Skip to main content

Louisa Van Velsor Whitman to Walt Whitman, [9–14] March 1863

 duk.00425.001.jpg March '63 Dear Walt1

George2 is so engaged i told him i would write A few lines to you he wants you to send those flannel shirts here by express3 he thought he could get them better from here than to send them to fortress monroe4 i suppose Jeffy letter5 announced the news of his arrival he come at last quite unexpected although i had looked for him every day for A week but began to think he would not come he came about 11 Oclock came in with his key and came [cut away] in the6  duk.00425.003.jpg basement and could not get in I have been in the habit since you went away of locking the basement door so he went up stairs and went to bed and said nothing got up in the morning and was busy fixing the fire in my new stove as he opened the door i says Edd7 get your thick boots without looking around you may depend i was so glad to see him i did not know how to get breakfast so we took it upstairs and had buckwheat cakes the folks doo as if they would eat him up he has invitation from all quarters i told him  duk.00425.004.jpg to day i hoped he would get through his visits he aint home much this morning porter8 came to see him to night he has gone to hear miss heron)9

how are you walt i hope you have got better of that feeling in your head verhaps10 the wax in your ears is got hard that will sometimes cause a deafness a very little sweet oil would releive it11 if its caused by that write doo how you are i hope you wont get sick i feel quite well since i have got better of my cold I have had a letter from Heyd and hanna12  duk.00425.002.jpg wrote part of it she was rather better but it hurt her to lean over to write heyde said she was much better off there than she would be here on account of having a fire i suppose on the same frour13 she wrote quite cheerful said the doctor said he wondered she dident get better faster she said she should not always be sick the least sudden moove hurts her so i suppose it would be almost impossible for her to come at present i am in hopes when the weather comes warm she will get better we expect mary14 down to morrow or next day Marthe15 is pretty well and sis16 goes the whole figure she takes to her uncle George very much  duk.00425.006.jpg i went up and told then George had come they was not up she told her mother to get up quick and dress and take her down to see uncle george wounded in the cheek Andrew17 was here twice to see Georg and has not seen him yet he is gone out nearly all the time he finds many friends in brooklyn he has got his things mostly ready made Jeff went with him to new york they are very nice looking but very high price his pants 10 d his coat 22 his cap 4 1/2 his shoulder strap 6d his one shirt woolen 3 dollar all these figures is doller you must know and then he got drawers  duk.00425.005.jpg and some other things he had 100 and 25 dollar in the bank and he took out 100 and thought it would be enoughf but it is not i told him to draw it all out but he said he could borrow some several of the regiment has sent for things by him he thought he could get his pay but porter told him to day there was no funds here so i told him to get that 25 from the bank i would make out i can get things from Amerman18 and that you sent me change enoughf we have got all your letter walt and Jeff will send the pictures19 i have got all the change got some yesterday it comes very good whenever you can spare it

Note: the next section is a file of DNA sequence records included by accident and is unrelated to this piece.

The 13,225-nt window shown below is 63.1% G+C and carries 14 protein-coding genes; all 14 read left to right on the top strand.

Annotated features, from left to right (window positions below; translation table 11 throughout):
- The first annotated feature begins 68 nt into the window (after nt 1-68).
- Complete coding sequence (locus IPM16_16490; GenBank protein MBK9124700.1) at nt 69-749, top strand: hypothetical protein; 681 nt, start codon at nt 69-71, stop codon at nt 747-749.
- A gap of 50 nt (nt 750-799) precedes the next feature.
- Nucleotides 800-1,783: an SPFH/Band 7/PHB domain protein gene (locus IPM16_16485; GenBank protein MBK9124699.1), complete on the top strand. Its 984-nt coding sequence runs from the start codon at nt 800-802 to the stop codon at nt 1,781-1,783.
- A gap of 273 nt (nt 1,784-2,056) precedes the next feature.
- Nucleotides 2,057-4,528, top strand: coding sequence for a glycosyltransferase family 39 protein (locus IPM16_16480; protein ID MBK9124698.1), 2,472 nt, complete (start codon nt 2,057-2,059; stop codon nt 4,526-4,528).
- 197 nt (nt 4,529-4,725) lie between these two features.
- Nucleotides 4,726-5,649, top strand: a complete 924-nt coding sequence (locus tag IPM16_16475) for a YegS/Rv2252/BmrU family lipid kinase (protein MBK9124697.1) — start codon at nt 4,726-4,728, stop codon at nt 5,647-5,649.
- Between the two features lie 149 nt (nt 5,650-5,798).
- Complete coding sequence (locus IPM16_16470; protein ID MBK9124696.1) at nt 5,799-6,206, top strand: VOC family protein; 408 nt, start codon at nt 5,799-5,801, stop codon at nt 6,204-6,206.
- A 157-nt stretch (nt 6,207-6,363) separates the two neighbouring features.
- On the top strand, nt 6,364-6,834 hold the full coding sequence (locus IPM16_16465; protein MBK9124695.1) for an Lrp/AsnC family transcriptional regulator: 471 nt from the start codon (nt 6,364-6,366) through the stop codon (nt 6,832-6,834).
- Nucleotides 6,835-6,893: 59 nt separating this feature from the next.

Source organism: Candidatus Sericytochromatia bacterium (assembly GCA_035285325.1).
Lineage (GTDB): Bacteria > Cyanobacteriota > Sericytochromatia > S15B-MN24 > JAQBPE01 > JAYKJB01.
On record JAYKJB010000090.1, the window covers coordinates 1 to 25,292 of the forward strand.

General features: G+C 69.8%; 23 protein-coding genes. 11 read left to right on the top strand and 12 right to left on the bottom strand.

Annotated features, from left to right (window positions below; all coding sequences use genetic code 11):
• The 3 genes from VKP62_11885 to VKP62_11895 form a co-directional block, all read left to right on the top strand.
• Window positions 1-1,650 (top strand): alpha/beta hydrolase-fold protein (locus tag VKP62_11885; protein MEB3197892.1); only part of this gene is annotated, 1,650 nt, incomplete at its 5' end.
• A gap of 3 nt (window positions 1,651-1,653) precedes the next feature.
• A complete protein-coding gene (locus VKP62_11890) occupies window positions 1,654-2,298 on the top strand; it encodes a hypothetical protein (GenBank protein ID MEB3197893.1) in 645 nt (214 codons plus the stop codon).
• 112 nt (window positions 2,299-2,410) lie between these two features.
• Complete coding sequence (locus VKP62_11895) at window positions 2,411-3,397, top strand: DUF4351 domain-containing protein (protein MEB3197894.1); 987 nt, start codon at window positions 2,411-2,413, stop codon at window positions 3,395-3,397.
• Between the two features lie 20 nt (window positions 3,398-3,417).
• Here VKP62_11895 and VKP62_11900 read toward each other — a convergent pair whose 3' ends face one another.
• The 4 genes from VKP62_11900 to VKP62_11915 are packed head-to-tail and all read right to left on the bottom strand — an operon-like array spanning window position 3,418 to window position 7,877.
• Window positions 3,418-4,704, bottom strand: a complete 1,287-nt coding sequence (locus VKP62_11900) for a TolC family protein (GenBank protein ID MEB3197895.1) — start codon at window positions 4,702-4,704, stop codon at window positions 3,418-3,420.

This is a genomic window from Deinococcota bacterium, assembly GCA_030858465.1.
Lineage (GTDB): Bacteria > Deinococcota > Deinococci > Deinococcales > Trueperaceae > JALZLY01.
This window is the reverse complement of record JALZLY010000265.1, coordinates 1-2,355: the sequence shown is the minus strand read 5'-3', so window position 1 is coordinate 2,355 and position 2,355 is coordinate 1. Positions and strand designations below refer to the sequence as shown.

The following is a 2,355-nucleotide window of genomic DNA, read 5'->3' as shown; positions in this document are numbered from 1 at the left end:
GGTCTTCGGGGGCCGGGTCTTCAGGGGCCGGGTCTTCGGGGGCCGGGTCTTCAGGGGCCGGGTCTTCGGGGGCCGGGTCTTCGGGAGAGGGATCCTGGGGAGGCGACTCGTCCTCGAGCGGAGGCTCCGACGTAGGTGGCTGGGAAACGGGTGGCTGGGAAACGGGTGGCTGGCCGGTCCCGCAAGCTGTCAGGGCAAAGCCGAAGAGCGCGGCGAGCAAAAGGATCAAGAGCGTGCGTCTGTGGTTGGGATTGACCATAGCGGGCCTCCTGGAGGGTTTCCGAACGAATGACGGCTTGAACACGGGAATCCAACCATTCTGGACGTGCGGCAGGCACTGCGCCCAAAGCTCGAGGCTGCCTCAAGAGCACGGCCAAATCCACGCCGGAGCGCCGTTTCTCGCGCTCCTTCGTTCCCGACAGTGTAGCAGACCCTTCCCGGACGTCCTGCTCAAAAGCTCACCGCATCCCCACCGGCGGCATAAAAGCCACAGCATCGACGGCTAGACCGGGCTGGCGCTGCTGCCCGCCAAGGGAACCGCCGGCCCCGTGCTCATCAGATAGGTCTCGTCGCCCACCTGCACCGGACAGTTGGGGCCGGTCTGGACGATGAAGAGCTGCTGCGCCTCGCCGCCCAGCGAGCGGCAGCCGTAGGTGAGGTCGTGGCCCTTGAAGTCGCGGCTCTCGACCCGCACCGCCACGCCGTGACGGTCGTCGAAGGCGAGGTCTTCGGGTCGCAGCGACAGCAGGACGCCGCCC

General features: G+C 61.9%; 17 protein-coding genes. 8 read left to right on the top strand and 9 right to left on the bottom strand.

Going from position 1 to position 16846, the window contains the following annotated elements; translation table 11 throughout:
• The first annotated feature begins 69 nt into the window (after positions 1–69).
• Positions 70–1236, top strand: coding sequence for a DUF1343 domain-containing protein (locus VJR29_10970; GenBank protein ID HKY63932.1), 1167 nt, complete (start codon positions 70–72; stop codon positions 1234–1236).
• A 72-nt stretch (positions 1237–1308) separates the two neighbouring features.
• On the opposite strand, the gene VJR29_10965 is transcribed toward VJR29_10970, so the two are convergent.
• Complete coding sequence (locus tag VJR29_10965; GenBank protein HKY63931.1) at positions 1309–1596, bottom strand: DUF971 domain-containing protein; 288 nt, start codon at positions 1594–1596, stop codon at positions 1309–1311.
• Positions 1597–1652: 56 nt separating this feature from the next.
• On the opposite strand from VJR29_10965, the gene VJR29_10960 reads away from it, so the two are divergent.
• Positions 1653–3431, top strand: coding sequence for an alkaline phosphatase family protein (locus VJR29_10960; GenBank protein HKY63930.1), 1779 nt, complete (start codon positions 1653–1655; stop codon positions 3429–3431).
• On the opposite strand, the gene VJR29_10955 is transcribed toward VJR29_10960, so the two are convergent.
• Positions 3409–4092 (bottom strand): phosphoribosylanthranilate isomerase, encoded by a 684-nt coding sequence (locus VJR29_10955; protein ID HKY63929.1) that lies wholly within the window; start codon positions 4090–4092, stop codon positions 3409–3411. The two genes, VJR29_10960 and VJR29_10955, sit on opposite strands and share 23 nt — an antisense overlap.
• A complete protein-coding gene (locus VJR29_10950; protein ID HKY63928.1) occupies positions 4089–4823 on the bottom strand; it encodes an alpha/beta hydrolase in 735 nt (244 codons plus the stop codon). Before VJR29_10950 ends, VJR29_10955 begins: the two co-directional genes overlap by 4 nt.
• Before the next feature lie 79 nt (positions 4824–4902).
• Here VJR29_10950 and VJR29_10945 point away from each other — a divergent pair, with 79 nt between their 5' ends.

your dear mother20

write if you are [cut away] well21

dont forget the shirts